… EEG is often acquired with different paradigms. … developing task- or paradigm-specific feature algorithms is labour-intensive. To address this challenge, researchers have explored the use of neural network technologies [incl. attentino-based]. … However, the application of existing attention mechanisms in EEG signals faces three key challenges due to the specific characteristics of EEG. To solve these issues, in this paper, we propose a unified Lightweight neural network model integrated with MultiDimensional Attention modules (LMDA-Net in the following context), for EEG recognition from different paradigms, different acquisition systems.

AI and deep brain stimulation: what have we learned?

Deep brain stimulation (DBS) has been used to treat patients with move-ment disorders… In recent years, the technique has been applied to various brain circuits in an attempt to treat mental health disorders. … although the outcomes are highly variable. …factors related to precise electrode position and electrical parameters — are potentially modifiable. … The two most explored areas for the use of AI are to facilitate target localization and to select electrical stimulation parameters.

Among the applications mentioned are: 1) QuickNAT and FastSurfer for segmenting larger cortical and subcortical structures but are less accurate for small DBS targets. U-Net, which is considered to be the current state-of-the-art segmentation architecture. 2) image enhancement or ‘quality transfer’ - using high-quality MRI datasets to train deep learning algorithms to crunch lower-quality MRI datasets. 3) denoising of diffusion MRI or resting-state functional MRI (fMRI) data; 4) stimulation settings based on clinical data.

Misc neurotech reading

Doctors have performed brain surgery on a fetus in one of the first operations of its kind

The baby’s condition, known as vein of Galen malformation … occurs when a vein connects with an artery in the brain. … Over time the vein essentially blows up like a balloon… The resulting balloon of blood can cause serious problems for a baby.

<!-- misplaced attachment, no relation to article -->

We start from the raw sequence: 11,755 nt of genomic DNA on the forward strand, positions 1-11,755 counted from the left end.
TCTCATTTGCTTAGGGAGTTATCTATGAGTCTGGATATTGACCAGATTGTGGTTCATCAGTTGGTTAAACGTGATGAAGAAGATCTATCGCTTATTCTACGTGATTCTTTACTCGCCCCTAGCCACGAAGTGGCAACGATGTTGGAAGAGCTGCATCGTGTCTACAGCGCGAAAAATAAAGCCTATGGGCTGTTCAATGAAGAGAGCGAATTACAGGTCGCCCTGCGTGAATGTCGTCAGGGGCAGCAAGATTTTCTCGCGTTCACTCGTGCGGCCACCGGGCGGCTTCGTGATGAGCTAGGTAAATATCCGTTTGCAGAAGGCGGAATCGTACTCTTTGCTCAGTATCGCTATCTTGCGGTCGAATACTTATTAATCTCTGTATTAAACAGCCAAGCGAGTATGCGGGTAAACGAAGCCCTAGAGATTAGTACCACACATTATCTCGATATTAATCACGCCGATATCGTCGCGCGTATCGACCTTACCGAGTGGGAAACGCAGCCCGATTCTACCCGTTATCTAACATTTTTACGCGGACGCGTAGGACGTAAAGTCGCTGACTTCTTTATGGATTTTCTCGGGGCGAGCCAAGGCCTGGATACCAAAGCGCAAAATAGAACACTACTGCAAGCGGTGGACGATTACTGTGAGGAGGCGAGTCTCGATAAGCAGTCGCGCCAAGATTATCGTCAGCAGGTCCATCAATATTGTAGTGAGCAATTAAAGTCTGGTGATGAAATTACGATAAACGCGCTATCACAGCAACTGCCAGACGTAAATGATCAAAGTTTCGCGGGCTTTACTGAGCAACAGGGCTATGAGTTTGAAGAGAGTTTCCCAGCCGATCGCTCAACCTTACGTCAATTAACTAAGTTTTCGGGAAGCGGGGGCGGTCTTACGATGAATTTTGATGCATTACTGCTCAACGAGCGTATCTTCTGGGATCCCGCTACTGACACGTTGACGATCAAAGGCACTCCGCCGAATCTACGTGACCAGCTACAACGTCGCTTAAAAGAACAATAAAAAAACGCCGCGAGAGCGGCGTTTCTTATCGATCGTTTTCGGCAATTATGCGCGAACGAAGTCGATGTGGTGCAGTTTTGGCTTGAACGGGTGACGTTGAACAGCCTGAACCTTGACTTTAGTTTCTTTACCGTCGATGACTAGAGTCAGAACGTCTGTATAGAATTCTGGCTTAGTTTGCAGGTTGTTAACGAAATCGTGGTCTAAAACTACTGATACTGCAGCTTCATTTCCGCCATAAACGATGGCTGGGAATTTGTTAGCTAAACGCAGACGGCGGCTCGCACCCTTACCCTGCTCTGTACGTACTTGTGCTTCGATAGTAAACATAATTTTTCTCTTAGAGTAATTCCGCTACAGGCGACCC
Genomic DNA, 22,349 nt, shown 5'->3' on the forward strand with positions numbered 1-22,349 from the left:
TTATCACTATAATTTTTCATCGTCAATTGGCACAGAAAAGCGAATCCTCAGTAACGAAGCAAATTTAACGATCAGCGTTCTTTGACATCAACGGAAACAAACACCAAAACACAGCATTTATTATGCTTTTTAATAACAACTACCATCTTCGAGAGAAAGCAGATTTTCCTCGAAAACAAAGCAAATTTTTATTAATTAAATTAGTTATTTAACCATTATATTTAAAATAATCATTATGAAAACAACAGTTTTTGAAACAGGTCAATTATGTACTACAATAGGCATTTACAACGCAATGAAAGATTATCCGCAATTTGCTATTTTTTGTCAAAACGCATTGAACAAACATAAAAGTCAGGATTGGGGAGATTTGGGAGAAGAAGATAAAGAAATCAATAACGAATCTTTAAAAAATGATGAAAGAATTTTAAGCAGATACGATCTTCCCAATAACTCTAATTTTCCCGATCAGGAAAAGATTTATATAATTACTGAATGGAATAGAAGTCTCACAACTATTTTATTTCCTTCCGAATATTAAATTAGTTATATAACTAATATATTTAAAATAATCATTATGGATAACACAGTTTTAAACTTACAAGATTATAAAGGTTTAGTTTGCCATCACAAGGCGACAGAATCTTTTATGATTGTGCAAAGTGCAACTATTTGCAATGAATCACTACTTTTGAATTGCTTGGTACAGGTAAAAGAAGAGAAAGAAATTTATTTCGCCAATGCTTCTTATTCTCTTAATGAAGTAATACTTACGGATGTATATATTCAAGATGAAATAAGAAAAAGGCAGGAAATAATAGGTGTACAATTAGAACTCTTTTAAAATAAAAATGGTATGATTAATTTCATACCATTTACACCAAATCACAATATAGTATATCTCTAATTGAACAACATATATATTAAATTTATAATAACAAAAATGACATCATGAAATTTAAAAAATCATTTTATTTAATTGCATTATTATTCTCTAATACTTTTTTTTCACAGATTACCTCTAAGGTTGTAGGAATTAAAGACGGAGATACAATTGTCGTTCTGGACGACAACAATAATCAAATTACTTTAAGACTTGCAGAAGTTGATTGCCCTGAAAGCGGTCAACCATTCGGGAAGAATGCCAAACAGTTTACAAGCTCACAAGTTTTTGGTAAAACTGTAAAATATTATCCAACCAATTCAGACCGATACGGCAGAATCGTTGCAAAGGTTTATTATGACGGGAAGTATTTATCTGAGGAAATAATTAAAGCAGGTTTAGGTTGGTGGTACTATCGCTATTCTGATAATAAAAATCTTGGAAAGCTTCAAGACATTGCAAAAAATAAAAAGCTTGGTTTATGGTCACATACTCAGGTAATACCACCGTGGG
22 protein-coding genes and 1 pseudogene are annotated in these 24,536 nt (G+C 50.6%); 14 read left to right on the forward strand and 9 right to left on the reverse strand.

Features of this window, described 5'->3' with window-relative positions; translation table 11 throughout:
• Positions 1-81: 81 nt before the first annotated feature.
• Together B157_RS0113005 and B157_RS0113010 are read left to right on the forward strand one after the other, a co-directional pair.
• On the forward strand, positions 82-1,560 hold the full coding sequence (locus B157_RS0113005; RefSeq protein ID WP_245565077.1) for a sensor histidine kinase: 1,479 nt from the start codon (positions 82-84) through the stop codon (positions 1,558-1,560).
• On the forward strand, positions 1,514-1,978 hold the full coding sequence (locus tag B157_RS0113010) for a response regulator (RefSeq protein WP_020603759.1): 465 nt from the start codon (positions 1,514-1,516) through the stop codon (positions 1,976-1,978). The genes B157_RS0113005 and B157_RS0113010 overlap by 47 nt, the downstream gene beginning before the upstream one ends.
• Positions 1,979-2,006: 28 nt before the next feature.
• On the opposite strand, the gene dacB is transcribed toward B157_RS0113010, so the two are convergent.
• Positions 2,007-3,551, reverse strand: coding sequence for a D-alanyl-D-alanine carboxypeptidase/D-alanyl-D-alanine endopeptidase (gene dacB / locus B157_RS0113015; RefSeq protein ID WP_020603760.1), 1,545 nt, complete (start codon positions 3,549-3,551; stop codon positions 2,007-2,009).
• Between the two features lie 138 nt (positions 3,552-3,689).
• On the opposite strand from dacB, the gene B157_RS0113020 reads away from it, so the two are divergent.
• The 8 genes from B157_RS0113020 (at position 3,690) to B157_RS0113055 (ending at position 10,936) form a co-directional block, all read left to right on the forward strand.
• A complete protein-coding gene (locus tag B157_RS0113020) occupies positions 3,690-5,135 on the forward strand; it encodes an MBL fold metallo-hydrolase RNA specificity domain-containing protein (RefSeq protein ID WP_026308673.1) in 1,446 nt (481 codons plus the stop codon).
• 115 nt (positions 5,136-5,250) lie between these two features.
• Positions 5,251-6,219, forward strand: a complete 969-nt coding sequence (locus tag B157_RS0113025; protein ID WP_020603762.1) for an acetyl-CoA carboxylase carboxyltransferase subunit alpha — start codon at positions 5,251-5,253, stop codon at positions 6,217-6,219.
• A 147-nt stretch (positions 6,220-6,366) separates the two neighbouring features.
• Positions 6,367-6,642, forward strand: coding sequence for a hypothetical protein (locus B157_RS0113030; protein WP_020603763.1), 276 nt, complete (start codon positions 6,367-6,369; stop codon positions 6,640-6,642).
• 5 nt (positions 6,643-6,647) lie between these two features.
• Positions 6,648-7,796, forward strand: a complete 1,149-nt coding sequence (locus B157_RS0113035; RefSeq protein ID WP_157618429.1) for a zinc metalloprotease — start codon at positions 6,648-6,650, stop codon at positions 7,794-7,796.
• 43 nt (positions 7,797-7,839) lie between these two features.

Doctors used ultrasound imaging to help them guide a needle through the mother’s abdomen, the uterus wall, and the fetus’s skull and into the malformation in the brain. Members of the team fed a tiny catheter through the needle to deliver a series of tiny platinum coils into the blood-filled pocket. Once each was released, it expanded, helping to block the point where the artery joined the vein. … Once they saw that it [blood flow in the brain] had returned to healthy levels, they stopped injecting coils and carefully removed the needle.

The baby girl was born healthy a couple of days later… She didn’t need any treatment for the malformation.

Attitudes of potential recipients toward emerging visual prosthesis technologies

In assessing the expectations and attitudes towards visual prostheses of blind individuals who were potential recipients of these vision-restoring devices, we found a largely negative landscape due primarily to the technological limitations of current devices. … We conclude that substantial advances are still required before broad acceptance of visual prostheses will be found.

II. Startup/Corporate News

🇺🇸NeuroOne raised $5.3M in post-IPO equity—a rare case of a revenue-generating public neurotech company. NeuroOne develops minimally invasive and hi-definition solutions for EEG recording, brain stimulation and ablation solutions. They generated $630K in product revenues in Q2 2023. More details in their 8-K and 10-K forms.

Peter Zhegin: I’d suggest founders look at these filings, which show how revenues build-up, on costs, etc.

🇰🇷Slowave raised a seed round. It offers sleep analysis via EEG technology.